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The demonstration will coincide with the end of the first Prime Minister’s Questions of the new parliamentary year – piling the pressure on Mrs May who faces a turbulent Autumn as Tory leader.
The Royal College of Nursing (RCN) – leading the demonstration – has warned its members could be willing to strike unless the limit is removed.
In May, almost eight out of 10 nurses polled by the union said they would be prepared to go on strike if the pay cap is not lifted.
The ‘Scrap the cap’ campaign has warned that the existing government measures are “putting patients at risk” and “devalue[ing] nurses”.
An RCN poll revealed almost 70 per cent of people believe nurses are underpaid and most believe there are too few NHS nurses to provide safe care for patients.
RCN chief executive Janet Davies said: “The public can see the shortage of nurses for themselves. Ministers are significantly out of touch with public opinion.
“They should heed this warning, scrap the pay cap and help to recruit thousands more nurses for a safer NHS.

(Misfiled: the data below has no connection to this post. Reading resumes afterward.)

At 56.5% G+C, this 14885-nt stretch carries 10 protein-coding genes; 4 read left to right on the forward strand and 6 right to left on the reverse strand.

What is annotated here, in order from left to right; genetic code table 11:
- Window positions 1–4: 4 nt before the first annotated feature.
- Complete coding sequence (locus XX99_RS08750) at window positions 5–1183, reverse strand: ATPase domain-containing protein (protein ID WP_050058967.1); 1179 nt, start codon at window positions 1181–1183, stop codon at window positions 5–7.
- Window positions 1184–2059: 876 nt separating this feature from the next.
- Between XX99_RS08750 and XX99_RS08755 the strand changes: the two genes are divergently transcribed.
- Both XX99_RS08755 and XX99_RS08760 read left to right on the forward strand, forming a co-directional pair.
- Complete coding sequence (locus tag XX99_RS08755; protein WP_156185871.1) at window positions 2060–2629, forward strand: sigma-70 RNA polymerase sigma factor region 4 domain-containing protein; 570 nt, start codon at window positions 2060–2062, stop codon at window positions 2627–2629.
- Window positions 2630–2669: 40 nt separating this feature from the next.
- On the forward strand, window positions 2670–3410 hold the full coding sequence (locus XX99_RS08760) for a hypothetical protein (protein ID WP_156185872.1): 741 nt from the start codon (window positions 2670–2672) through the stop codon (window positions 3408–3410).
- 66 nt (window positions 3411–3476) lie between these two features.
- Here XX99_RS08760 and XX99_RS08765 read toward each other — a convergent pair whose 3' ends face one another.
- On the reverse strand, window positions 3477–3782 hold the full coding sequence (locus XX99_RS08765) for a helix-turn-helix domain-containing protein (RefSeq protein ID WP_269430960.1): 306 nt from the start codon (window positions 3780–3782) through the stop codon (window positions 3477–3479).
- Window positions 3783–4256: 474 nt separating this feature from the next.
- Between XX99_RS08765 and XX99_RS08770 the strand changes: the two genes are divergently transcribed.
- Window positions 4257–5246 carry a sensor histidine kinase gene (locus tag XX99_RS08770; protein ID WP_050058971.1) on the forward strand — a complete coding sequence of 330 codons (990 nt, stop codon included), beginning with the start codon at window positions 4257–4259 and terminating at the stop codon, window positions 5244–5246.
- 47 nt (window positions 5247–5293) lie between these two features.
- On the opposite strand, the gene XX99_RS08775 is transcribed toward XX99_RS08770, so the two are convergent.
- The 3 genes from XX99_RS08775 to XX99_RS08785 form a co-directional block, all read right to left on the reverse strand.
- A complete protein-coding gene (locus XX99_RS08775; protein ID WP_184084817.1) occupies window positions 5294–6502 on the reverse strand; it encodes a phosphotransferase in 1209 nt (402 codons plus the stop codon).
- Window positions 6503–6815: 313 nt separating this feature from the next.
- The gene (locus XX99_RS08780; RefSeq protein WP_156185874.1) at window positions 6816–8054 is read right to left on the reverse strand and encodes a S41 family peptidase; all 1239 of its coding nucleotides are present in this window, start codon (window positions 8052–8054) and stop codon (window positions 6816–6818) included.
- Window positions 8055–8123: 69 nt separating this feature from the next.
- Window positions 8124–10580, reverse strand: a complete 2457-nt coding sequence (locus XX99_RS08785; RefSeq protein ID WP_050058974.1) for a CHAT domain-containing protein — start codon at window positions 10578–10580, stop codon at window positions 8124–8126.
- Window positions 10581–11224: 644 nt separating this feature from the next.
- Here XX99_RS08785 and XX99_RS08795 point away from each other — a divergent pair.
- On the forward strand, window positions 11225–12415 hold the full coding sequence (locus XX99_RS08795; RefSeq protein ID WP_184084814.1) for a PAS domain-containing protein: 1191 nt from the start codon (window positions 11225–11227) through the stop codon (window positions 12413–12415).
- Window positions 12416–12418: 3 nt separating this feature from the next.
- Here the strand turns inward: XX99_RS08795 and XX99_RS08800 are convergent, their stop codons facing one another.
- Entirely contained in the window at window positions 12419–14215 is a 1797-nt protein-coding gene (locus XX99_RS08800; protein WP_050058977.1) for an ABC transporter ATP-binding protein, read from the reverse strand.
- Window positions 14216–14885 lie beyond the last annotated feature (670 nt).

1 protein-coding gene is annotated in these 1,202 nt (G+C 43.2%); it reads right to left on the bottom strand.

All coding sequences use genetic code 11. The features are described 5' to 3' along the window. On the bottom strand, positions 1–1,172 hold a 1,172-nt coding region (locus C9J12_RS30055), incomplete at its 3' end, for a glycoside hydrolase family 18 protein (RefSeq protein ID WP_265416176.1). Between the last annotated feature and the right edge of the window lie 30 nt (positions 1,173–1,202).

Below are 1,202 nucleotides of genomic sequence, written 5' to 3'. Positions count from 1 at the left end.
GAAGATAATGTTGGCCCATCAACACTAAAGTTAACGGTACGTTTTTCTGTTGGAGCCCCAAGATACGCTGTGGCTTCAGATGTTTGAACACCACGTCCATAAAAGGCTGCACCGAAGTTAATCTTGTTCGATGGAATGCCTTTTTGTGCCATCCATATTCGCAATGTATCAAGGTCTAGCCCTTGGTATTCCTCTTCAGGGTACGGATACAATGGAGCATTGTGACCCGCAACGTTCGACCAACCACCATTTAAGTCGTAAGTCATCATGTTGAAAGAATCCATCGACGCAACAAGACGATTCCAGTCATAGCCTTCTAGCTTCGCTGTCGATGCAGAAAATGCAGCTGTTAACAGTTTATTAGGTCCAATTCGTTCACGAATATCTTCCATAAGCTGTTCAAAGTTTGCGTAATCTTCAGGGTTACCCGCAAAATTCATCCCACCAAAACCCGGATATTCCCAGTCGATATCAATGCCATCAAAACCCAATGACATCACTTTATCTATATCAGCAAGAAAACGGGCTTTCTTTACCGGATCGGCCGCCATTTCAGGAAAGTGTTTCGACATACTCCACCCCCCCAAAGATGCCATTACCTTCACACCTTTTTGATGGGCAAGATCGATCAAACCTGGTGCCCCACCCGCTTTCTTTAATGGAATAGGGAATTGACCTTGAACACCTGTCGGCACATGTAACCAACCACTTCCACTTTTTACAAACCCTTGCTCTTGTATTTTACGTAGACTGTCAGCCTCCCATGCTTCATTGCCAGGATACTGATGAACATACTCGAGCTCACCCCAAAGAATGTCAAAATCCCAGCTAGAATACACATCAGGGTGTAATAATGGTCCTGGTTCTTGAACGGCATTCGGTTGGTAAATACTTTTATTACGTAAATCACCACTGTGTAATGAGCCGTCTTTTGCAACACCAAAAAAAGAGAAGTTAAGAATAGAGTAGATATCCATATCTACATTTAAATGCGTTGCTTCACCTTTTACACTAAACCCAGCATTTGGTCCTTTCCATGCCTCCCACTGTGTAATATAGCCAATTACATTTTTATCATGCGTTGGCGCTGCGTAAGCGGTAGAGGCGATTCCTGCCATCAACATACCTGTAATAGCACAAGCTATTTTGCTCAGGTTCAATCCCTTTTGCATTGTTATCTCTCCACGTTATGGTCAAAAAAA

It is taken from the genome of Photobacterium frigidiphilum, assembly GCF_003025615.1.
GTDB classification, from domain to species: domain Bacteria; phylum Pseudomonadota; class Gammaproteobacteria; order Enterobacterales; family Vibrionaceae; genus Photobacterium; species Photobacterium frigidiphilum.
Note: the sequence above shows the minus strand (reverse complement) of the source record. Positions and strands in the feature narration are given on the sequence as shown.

“Experienced nursing staff are leaving in droves – not because they don’t like the job, but because they can’t afford to stay, while the next generation do not see their future in an under-valued profession.
“If the Government fails to announce a change of direction in the Budget, then industrial action by nursing staff immediately goes on the table.”
The number of vacant nursing posts in England alone stands at around 40,000.
Ms Davies told the Daily Mirror the NHS was “being dragged down by the worst nursing shortage in its history”.
Speculation is mounting that Theresa May is preparing to end the cap for nurses, teachers and other public sector workers later this year.
The Treasury is due to send out letters within weeks setting out the remit for public sector pay review bodies for next year’s pay round.
A Department of Health spokesman said: “As the Secretary of State has made clear, ministers are well aware of the pressures on frontline NHS staff, including nurses, who do a fantastic job.
“The support and welfare of NHS staff is a top priority, and the Government is committed to ensuring they can continue to deliver world-class patient care.
“We are helping the NHS to make sure it has the right staff, in the right place, at the right time to provide safe care – that’s why there are over 31,100 more professionally qualified clinical staff, including over 11,600 more doctors, and almost 12,000 more nurses on our wards since May 2010.”
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